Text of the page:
We turn now to the work of Hrdy who has drawn heavily on hunter-gatherer ethnography for her insights, reframing the question of gender and child-rearing in human evolution in novel ways. Hrdy (1977, 1981), an acclaimed primatologist and sociobiologist, is part of a movement within evolutionary psychology and human evolutionary anthropology to question the privileging of aggression and competition in building models of human evolution. The work of psychologist Darcia Narvaez and her colleagues provides another center of activity in this area.
Hrdy’s famous thought experiment “apes on a plane” makes a powerful argument for the radical discontinuity between our closest relatives and ourselves (Hrdy 2009, pp. 1–4). Every day, she observes, thousands of human beings board aircraft to sit in extremely close quarters, packed 300 or 400 at a time, on flights ranging from 8 to 10 or 12 hours in duration and do so without incident. Now try to imagine 400 chimpanzees in similar circumstances on a plane. Could this happen without major mayhem breaking out—without bloodshed, nipped fingers, and pandemonium? Hrdy offers this thought experiment to highlight and drive home just how enormous is the evolutionary distance that exists between ourselves and our so-called closest relatives. Thus, she shifts the main question in human evolutionary synthesis away from a narrow reading of Darwinian fitness, which focused on evolution through competition, power, and aggression, toward evolution through cooperation and collective child-rearing (Hrdy 1999, 2005). Hrdy’s insights in the capstone of her work Mothers and Others (2009) pose the question, what is the central biological development in human evolution that underlays all the changes—language, culture, technology, complex social organization—that made Homo sapiens unique in the animal kingdom? The answer is the evolution of the human brain and human intelligence.
However, the powerful selection pressures leading to increased brain size were achieved at a steep evolutionary cost. Gaining rapid evolution in brain size and capacity could be achieved only by a corresponding sacrifice in short-term evolutionary fitness: the unprecedented helplessness of the human infant (Dunsworth & Eccleson 2015). To counter this undeniable vulnerability to survival, hominin ancestors had to develop a far more collective infant and child-rearing system than any other primate had. This necessary adaptation had ramifications not only in new infant and child care behaviors, but also in subsistence, hence the importance I have attached to the phenomenon of allo-parenting.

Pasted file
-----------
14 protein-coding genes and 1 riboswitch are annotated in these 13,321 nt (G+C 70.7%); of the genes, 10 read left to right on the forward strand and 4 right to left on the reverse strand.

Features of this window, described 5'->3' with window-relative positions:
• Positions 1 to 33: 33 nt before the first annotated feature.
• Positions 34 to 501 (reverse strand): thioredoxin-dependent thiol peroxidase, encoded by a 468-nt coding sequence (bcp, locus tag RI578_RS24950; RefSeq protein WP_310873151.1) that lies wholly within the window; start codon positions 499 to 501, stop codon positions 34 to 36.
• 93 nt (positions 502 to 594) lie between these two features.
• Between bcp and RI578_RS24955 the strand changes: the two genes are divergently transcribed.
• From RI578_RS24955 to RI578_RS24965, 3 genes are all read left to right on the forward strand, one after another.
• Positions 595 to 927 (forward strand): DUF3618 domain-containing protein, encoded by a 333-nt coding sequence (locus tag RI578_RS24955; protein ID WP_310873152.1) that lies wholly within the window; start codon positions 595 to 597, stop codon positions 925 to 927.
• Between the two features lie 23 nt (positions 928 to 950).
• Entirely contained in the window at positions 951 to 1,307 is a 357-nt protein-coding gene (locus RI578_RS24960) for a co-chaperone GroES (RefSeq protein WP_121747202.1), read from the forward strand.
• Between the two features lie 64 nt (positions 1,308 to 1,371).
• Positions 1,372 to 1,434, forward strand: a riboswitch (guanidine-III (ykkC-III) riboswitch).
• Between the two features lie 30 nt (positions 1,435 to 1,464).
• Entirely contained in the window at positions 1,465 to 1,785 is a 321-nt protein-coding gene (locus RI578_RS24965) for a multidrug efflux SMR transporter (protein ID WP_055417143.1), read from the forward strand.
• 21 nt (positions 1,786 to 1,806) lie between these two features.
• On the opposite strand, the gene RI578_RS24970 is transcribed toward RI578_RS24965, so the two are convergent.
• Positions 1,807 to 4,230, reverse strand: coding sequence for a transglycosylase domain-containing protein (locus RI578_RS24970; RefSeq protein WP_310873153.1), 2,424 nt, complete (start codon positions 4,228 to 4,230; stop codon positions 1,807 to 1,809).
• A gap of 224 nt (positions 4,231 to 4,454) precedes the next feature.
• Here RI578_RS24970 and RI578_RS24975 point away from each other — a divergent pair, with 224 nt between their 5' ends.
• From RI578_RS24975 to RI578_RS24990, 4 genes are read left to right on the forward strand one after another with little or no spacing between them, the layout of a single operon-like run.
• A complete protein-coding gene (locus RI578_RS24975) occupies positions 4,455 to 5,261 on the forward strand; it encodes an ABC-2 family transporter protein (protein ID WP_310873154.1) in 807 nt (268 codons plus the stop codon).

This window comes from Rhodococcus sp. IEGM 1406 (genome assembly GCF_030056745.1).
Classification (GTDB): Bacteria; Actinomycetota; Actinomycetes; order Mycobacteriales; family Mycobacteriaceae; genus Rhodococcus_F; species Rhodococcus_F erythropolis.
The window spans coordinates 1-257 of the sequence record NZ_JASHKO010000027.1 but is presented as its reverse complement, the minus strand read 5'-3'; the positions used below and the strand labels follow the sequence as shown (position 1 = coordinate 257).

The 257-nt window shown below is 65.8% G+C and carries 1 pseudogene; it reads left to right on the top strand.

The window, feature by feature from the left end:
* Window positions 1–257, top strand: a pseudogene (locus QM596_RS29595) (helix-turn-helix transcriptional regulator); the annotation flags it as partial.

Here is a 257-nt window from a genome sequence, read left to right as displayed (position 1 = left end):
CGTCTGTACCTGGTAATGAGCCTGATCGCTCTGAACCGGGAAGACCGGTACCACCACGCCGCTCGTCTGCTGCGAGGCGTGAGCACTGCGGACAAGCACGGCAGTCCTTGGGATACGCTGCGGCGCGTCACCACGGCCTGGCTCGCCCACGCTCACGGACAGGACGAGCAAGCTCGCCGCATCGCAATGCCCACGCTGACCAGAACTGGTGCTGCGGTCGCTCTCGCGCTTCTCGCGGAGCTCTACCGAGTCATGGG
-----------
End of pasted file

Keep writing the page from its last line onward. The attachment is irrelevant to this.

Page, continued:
Aiello and her associates (Aiello 2007, Leonard & Robertson 1994, Aiello & Wheeler 1995, Roebroeks 2007) developed the expensive tissue hypothesis to explore more deeply the subsistence implications of human brain evolution. These researchers observed that the large and expanding brain is a demanding organ in terms of energy, requiring up to 25% of total caloric intake. Over the course of human evolution, they argue, as the brain expanded, the additional requirements were met by procurement of higher-quality foods such as meat and underground tubers and the additional caloric yields provided by harnessing fire and cooking. These twin innovations may have been key to meeting the expanding brain’s energy requirements (see also Wrangham 2009).
In this perspective, the evolution of hunting for subsistence, tool making, and the mastery and control of fire, as important as they are in previous theories of human evolution, may be best seen as playing a crucial but subsidiary role in preserving, nurturing, and protecting the lives of the helpless infant and its caregivers. One could argue (as does Hrdy 2005) that the very future of humanity was riding on the success of cooperative breeding and allo-parenting adaptation. The consequences of these dramatic changes in behavior and subsistence are the core of Hrdy’s reforming of human evolutionary cause and effect. The helplessness of the infant required major increases in parental and allo-parental investment. One key development was the extension of the postmenopausal life span for females, adding grandparents as caregivers (Hawkes et al. 1998). However, the long delay in the maturity of the human infant had even more revolutionary consequences. The long dependence of infants, children, and adolescents created a new psychology of social communication between adults and children and between adults. This quantum leap in what Hrdy calls “the evolutionary origins of mutual understanding” involved and necessitated a complex process of socialisation that sharply curtailed aggression. And this development ultimately led to a species of animal that can exist without incident, pressed in close quarters, 400 at a time, for hours, on an airplane.
To emphasize the point, the growth of human intelligence demands a radical departure from the impulsiveness of our chimp-like ancestors in favor of a level of cooperation unparalleled in the primate world. Hrdy argues persuasively that prioritizing sharing over competition for resources is the only viable way to sustain the rapid evolution of human intelligence. These crucial characteristics of child-rearing, food sharing, reciprocal access to resources, and modes of conflict resolution are abundantly documented in the ethnographic literature on HNFs.
In documenting the links between her theory and this body of literature, Hrdy draws directly from her reading on the commonalities in hunter-gatherer infant and child-rearing practices (Hrdy 2009, pp. 73–82). Elsewhere, she states that the investments in cooperative child-rearing and provisioning that gave rise to human intelligence are ultimately the foundations upon which humanity’s subsequent social and cultural evolution has depended, including the rise of cities, states, complex organizations, and advanced technologies.